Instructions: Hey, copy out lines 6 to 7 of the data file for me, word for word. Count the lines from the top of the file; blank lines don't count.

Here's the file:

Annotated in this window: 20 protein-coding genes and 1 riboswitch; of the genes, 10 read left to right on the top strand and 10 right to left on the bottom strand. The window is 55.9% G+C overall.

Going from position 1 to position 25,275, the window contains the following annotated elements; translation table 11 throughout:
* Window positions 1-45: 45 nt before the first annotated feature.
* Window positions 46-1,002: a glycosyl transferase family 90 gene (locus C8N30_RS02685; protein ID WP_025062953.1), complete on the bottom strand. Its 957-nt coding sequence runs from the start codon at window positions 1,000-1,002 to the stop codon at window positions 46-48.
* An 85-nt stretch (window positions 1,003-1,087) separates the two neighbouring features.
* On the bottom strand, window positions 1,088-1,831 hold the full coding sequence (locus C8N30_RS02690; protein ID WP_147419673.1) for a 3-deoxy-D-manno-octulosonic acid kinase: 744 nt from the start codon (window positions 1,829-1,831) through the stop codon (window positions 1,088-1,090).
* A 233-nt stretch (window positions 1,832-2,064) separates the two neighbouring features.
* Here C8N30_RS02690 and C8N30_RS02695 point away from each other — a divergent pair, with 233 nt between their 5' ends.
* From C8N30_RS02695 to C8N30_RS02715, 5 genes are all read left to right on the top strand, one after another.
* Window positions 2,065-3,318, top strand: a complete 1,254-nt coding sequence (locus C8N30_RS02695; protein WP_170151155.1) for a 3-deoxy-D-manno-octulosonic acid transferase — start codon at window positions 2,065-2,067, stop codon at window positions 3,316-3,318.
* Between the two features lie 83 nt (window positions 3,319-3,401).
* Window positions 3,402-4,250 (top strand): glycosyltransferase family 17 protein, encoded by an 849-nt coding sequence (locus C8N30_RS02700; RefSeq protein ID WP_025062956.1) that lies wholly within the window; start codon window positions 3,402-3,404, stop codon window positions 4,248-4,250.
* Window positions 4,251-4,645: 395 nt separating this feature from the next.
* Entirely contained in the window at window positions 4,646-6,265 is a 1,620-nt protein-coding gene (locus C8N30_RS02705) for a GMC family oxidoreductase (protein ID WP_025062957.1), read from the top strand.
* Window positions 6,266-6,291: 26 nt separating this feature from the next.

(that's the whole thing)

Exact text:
* On the bottom strand, window positions 1,088-1,831 hold the full coding sequence (locus C8N30_RS02690; protein ID WP_147419673.1) for a 3-deoxy-D-manno-octulosonic acid kinase: 744 nt from the start codon (window positions 1,829-1,831) through the stop codon (window positions 1,088-1,090).
* A 233-nt stretch (window positions 1,832-2,064) separates the two neighbouring features.